The Soi Dog Foundation absolutely astounded me.  The amount of work they do and the number of animals they care for is staggering.  A lot of dogs that are brought in get vaccinated, sterilized and then are put back on the street or beach where they came from.  At first this sounds awful, but the reality is that there is just not enough room at the foundation for every dog they have ever brought in.  If a dog comes from a location that is safe and they have a person who feeds them, it is in the dog’s best interest to be put back.  Many local people feed and care for “their” street dogs and love them just like they would a pet.  We saw this on a daily basis.  In places where a dog is in danger (ie a place with a community that tries to poison or kill dogs, or regularly physically abuses them) they will be kept at the shelter and if possible adopted out. Of course this isn't the perfect system but they do try their hardest to get it right every time.

So you may be wondering, “What did YOU do while you were there?”  Well, every day was different but in a way it was also the same.  For instance, a standard routine would be to arrive around 9am, have a quick coffee, head to your run, say “hi” to all of your pups and try to calm them down and then start the walks.  The ideal situation would be to walk each dog for anywhere from 20-40 minutes, depending on what they want to do.  This time is their time…the time that they can get out of the pack, have a sniff around, explore or run or walk or just roll around in the grass.  It is their time to do whatever they want…for the most part.  (For instance, we did have a dog attack a duck one day…it was what she REALLY wanted to do…but we had to stop her in the end!  Don’t worry, the duck survived).  While that process is typically what we would each day, all sorts of things would happen: A rain storm would delay our walking schedule, a dog would get hurt in a fight, a new dog would arrive, a new volunteer would arrive, etc, etc.  Plus, the dogs are VERY wary of you the first few days and it wasn’t until my second week that I could see bonds starting to form.  This would all effect how things would go on a daily basisi.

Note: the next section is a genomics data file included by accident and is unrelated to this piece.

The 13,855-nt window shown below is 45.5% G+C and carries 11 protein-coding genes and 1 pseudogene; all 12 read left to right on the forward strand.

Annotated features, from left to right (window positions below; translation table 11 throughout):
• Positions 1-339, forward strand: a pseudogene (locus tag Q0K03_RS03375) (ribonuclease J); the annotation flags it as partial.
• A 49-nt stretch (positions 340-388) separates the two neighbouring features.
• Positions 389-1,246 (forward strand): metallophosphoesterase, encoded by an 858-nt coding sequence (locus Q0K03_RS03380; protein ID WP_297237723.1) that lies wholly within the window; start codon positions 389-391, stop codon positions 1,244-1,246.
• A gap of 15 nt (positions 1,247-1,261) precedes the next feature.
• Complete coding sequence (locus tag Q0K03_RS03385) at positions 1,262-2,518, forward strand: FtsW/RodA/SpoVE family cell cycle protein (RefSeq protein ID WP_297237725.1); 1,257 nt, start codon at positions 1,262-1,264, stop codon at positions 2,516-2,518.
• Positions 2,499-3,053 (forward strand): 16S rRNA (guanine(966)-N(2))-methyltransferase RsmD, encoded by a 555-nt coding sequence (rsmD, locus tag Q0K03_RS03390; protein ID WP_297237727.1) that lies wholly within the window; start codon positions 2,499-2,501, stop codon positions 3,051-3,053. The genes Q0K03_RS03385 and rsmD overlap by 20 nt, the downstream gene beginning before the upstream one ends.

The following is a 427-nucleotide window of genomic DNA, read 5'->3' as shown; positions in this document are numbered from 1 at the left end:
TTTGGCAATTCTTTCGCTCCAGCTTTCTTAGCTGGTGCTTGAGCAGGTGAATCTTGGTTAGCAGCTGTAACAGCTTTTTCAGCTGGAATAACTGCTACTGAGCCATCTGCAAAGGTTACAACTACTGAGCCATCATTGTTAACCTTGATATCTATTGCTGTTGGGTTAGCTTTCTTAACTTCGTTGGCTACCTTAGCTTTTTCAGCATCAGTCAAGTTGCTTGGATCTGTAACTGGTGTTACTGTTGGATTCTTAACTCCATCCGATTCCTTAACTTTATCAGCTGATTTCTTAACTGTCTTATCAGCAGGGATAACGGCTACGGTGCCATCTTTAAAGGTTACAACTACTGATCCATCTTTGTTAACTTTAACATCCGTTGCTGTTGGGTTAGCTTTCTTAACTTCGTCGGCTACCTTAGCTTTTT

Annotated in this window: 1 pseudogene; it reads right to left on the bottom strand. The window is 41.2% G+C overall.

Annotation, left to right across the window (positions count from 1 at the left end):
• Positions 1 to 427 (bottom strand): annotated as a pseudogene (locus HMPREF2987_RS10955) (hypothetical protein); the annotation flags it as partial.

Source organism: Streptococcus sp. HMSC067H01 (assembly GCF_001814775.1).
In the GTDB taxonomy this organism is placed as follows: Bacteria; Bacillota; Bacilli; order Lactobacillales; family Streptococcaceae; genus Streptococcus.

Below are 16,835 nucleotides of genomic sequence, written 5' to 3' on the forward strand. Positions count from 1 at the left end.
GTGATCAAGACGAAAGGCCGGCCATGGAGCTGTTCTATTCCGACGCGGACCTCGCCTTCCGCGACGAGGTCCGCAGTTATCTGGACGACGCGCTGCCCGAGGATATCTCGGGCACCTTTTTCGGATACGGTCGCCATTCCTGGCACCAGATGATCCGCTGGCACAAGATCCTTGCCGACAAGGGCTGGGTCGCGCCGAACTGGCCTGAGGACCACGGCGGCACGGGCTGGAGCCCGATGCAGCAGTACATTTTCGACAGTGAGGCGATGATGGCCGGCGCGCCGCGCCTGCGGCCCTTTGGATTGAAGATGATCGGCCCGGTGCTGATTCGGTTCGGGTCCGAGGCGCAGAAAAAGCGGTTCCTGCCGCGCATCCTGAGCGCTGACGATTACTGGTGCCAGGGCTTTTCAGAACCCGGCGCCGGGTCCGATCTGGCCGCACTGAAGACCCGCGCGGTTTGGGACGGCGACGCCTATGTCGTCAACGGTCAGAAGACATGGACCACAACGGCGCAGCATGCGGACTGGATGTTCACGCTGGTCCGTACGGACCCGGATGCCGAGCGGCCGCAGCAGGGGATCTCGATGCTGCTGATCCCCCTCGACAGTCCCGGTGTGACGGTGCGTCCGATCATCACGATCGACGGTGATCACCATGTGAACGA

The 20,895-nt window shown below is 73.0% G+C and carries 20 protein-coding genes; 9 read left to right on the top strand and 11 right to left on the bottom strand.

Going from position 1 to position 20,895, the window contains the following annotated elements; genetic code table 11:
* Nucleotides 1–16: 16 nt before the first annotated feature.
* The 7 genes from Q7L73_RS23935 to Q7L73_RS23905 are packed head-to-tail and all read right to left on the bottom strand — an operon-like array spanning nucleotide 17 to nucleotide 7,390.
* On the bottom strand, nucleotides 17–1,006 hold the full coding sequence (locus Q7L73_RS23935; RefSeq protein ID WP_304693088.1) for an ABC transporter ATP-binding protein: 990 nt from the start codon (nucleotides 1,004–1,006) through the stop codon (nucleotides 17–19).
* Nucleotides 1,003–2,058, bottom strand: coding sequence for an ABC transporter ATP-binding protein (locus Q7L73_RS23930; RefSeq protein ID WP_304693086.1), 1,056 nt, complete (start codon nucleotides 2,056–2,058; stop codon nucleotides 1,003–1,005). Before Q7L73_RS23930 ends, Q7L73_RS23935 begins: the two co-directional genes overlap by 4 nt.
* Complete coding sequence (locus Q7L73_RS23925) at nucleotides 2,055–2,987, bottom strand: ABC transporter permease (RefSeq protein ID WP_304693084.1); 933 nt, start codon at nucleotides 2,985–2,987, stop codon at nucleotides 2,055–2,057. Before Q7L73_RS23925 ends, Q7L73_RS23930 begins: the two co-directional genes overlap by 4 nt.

I know it sounds easy, but man is it hard work.  Imagine, you’re in 35 degree heat, 90% humidity, 20 dogs all desperate for attention…it’s anything but a walk in the park (excuse the pun).  The hardest part of the day was actually getting a single dog out of the run at a time.  Try to get one dog out and 7 others will certainly see a chance for escape.  I can recall a few time that I was knocked over and 8 or 9 sets of paws ran over my face to “freedom” (which was really just the second caged area of the run—someone was thinking when they built that kennel system!)  

There were other hard times, when a fight would break out or a single dog was ganged up on.  Very hard to watch.  Some of the dogs were so submissive they had to be carried into and out of their run.  Some dogs would be beside themselves with excitement to get out of their run only to realize once they were out in the open how scared they were and immediately wanted to back in.  There was a LOT of coaxing, carrying (up to 50kg of dog sometimes), cuddling and even singing to with some of these dogs.